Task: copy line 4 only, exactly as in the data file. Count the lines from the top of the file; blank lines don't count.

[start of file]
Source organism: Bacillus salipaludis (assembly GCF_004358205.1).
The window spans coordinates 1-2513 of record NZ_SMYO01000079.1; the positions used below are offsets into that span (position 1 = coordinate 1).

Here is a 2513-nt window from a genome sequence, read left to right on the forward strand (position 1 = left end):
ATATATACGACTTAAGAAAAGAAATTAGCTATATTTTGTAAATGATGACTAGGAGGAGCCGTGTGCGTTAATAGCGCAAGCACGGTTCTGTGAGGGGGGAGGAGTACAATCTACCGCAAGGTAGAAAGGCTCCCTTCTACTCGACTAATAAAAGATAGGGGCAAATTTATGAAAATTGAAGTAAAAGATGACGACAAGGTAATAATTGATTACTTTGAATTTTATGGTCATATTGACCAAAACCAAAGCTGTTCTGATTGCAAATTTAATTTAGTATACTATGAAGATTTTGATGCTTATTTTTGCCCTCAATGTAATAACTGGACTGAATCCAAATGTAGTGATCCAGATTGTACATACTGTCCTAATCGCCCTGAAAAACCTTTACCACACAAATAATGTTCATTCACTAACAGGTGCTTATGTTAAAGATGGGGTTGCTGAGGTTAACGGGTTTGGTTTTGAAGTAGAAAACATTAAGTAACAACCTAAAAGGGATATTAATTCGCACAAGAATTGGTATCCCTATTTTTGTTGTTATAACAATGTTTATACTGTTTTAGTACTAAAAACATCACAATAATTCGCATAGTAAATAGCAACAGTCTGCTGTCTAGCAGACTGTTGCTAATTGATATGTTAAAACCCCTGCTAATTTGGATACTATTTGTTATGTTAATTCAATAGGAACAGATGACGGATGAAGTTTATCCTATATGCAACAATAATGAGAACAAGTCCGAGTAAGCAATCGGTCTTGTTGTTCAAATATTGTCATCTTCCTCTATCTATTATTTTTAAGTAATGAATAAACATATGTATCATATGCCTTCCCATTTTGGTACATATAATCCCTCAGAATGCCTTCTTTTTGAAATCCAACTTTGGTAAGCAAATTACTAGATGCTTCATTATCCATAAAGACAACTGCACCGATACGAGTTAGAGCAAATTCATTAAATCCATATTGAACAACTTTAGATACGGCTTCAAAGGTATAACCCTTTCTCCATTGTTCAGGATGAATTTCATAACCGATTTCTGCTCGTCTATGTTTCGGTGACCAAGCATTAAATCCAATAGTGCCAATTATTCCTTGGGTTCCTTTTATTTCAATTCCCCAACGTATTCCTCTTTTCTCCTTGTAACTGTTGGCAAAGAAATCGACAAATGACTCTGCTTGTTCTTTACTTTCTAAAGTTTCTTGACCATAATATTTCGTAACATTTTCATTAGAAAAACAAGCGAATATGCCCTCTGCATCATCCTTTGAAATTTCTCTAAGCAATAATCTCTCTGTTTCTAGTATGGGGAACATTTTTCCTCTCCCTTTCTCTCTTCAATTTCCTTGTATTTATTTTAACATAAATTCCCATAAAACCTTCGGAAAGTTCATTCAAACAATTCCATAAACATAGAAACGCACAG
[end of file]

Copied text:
ATATATACGACTTAAGAAAAGAAATTAGCTATATTTTGTAAATGATGACTAGGAGGAGCCGTGTGCGTTAATAGCGCAAGCACGGTTCTGTGAGGGGGGAGGAGTACAATCTACCGCAAGGTAGAAAGGCTCCCTTCTACTCGACTAATAAAAGATAGGGGCAAATTTATGAAAATTGAAGTAAAAGATGACGACAAGGTAATAATTGATTACTTTGAATTTTATGGTCATATTGACCAAAACCAAAGCTGTTCTGATTGCAAATTTAATTTAGTATACTATGAAGATTTTGATGCTTATTTTTGCCCTCAATGTAATAACTGGACTGAATCCAAATGTAGTGATCCAGATTGTACATACTGTCCTAATCGCCCTGAAAAACCTTTACCACACAAATAATGTTCATTCACTAACAGGTGCTTATGTTAAAGATGGGGTTGCTGAGGTTAACGGGTTTGGTTTTGAAGTAGAAAACATTAAGTAACAACCTAAAAGGGATATTAATTCGCACAAGAATTGGTATCCCTATTTTTGTTGTTATAACAATGTTTATACTGTTTTAGTACTAAAAACATCACAATAATTCGCATAGTAAATAGCAACAGTCTGCTGTCTAGCAGACTGTTGCTAATTGATATGTTAAAACCCCTGCTAATTTGGATACTATTTGTTATGTTAATTCAATAGGAACAGATGACGGATGAAGTTTATCCTATATGCAACAATAATGAGAACAAGTCCGAGTAAGCAATCGGTCTTGTTGTTCAAATATTGTCATCTTCCTCTATCTATTATTTTTAAGTAATGAATAAACATATGTATCATATGCCTTCCCATTTTGGTACATATAATCCCTCAGAATGCCTTCTTTTTGAAATCCAACTTTGGTAAGCAAATTACTAGATGCTTCATTATCCATAAAGACAACTGCACCGATACGAGTTAGAGCAAATTCATTAAATCCATATTGAACAACTTTAGATACGGCTTCAAAGGTATAACCCTTTCTCCATTGTTCAGGATGAATTTCATAACCGATTTCTGCTCGTCTATGTTTCGGTGACCAAGCATTAAATCCAATAGTGCCAATTATTCCTTGGGTTCCTTTTATTTCAATTCCCCAACGTATTCCTCTTTTCTCCTTGTAACTGTTGGCAAAGAAATCGACAAATGACTCTGCTTGTTCTTTACTTTCTAAAGTTTCTTGACCATAATATTTCGTAACATTTTCATTAGAAAAACAAGCGAATATGCCCTCTGCATCATCCTTTGAAATTTCTCTAAGCAATAATCTCTCTGTTTCTAGTATGGGGAACATTTTTCCTCTCCCTTTCTCTCTTCAATTTCCTTGTATTTATTTTAACATAAATTCCCATAAAACCTTCGGAAAGTTCATTCAAACAATTCCATAAACATAGAAACGCACAG